Houston trial lawyer John Kim is one of the funniest guys I’ve interviewed for the Face to Face profile the HBJ produces. He was my subject this week, and our conversation went so long and was frankly so interesting, that I wanted to share the parts of our chat that the print edition’s space limitations held out.
Kim, 51, grew up in Lubbock, a place that, despite its reputation as a hub city in the middle of nowhere, is beloved to many folks who’ve lived there. The town was good to Kim, too. And he had a paper route delivering my alma mater, the Lubbock Avalanche-Journal, when he was a kid.
Kim went from Lubbock to Austin, which was still a small town when he headed to college at The University of Texas. He said the first time he saw skyscrapers was when he came to Houston.
We chatted in his renovated River Oaks office recently, while he chomped on a cigar and shared the secrets of his success.
Where do you do your best thinking?
In a bar. And I mean it. For one thing, I like to drink, and so I’m much more agreeable after a few cocktails. But I like bars because you meet people from all walks of life and so I like to lay out my thoughts or what I’m thinking and if I’m particularly troubled with how to try a case or present a fact or an issue, I find no better place because I do think you get a cross section of people.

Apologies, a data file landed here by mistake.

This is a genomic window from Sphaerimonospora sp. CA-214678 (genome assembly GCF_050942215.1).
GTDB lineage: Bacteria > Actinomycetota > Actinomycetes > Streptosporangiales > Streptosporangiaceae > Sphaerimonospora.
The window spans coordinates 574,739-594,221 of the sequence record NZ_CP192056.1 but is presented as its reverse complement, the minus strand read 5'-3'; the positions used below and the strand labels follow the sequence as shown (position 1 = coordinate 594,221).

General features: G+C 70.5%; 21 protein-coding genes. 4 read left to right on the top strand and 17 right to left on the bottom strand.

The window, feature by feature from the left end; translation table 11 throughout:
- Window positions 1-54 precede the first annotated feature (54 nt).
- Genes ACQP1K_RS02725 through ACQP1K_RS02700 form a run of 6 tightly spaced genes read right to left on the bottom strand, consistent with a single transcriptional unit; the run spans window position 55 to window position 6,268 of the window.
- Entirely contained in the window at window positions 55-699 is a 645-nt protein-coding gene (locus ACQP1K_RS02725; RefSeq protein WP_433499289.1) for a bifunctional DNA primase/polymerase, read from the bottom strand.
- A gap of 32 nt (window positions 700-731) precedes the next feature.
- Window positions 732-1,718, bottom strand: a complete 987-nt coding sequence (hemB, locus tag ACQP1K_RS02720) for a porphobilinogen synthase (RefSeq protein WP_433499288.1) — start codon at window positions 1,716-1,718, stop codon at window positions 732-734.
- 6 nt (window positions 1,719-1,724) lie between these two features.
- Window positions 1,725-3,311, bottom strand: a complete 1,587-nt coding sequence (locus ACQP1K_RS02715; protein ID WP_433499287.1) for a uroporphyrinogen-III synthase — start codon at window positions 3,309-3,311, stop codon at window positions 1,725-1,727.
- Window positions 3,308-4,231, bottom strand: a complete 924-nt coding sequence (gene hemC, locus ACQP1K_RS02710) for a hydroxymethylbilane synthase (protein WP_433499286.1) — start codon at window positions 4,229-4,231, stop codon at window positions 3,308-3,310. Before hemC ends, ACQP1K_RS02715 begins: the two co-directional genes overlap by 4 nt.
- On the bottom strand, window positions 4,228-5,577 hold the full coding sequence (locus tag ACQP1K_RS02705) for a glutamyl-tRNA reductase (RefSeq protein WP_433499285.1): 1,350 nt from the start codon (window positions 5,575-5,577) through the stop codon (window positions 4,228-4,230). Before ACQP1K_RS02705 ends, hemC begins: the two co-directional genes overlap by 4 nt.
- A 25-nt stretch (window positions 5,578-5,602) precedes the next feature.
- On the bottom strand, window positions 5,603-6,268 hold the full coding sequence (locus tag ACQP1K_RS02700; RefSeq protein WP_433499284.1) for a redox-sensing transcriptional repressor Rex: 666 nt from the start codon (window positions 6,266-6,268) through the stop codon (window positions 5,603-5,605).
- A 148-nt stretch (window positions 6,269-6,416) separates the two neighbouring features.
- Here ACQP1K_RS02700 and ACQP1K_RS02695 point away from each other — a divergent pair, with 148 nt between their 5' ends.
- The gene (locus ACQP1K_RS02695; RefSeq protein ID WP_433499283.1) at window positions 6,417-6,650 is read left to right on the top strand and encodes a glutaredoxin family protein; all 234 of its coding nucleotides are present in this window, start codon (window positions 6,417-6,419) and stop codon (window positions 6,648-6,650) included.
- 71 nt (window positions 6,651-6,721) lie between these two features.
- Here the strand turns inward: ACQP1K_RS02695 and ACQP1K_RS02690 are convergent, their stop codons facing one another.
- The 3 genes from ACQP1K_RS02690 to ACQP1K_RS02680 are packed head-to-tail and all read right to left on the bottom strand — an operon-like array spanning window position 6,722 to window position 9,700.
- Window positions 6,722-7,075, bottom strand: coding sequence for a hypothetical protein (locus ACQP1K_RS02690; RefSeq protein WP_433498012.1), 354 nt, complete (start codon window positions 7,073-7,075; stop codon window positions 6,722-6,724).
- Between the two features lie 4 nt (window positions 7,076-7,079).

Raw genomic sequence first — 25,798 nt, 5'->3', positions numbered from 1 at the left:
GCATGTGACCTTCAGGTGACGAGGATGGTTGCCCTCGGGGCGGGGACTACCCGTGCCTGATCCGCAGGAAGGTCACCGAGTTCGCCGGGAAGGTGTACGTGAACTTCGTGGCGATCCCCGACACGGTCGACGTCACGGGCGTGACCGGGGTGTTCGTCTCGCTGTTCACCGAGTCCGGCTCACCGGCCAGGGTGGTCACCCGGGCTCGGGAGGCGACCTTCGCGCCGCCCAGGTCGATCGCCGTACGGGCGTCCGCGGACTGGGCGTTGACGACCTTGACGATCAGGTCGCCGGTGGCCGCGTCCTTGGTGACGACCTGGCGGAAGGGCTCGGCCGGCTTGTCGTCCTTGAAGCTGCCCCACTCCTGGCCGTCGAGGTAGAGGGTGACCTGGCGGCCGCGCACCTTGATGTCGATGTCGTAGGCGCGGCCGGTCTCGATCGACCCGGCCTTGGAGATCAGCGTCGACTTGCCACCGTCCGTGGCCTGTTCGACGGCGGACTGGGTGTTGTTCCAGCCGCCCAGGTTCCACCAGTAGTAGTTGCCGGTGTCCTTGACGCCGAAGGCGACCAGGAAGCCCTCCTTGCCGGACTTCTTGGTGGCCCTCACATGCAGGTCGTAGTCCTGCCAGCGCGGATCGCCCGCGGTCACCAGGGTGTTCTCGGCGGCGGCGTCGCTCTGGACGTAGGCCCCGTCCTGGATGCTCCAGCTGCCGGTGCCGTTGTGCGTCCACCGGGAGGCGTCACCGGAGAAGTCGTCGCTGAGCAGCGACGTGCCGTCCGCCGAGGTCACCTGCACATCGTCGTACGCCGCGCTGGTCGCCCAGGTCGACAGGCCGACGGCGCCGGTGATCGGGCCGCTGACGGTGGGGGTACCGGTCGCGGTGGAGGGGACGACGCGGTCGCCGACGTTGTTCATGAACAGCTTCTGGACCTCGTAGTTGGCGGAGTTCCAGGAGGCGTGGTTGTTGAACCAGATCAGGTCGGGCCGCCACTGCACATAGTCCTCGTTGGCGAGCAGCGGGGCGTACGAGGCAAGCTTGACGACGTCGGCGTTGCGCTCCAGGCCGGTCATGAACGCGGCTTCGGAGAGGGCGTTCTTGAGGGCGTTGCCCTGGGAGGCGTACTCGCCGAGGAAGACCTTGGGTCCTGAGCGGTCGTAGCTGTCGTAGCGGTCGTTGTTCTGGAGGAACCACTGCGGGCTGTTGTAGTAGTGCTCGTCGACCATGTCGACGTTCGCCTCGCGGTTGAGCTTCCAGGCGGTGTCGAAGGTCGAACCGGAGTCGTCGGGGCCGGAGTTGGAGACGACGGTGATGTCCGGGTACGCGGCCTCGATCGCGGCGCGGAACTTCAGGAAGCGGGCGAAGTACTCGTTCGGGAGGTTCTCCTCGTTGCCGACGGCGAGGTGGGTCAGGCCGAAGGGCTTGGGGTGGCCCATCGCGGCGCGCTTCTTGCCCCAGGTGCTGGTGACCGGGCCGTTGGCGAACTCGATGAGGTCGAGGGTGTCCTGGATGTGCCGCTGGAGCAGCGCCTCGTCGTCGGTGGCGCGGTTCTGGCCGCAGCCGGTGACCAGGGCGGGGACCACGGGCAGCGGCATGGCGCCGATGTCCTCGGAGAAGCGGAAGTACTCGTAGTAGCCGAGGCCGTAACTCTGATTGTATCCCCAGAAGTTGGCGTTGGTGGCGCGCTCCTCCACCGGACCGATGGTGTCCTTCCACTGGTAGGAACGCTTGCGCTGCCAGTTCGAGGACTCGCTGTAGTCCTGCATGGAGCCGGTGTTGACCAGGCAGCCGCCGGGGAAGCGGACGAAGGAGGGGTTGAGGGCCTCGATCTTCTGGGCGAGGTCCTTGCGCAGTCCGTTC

The other thing, people want to vent when they’re in bars. You pick up on emotional triggers or emotional issues that may trigger secondary thoughts. I don’t think you can be successful if you don’t emotionally invest in every case. If you can’t and won’t emotionally invest in a case, don’t take it because you’re not doing your client a service. I may take fewer cases but I’m emotionally invested, which means I live with them. That doesn’t mean I don’t have fun, because I certainly have my share of fun. What it does mean is that even when you’re having fun, and not in an overbearing manner, I talk about my cases. They
pop up in conversation. I introduce them into the locker room or the bars, and I get a lot of opinions.
You seem pretty willing to think outside of the box. Where did that come from?
My dad was a physicist. His greatest disappointment in life was when I told him I wanted to be lawyer.
“Why” is my favorite word. I’ve never accepted anything at face value. I’ve always questioned everything.
If you could have dinner with three people, living or dead, who would they be and why?
Tiger Woods, because I want the real story. Albert Einstein — he was brilliant on so many levels and maybe he could explain to me what my dad was trying to explain to me all those years ago as a physicist. And then, my grandparents, who I never had the opportunity to meet and I’d like to learn more about our family history.
Who would play you
in a movie? Me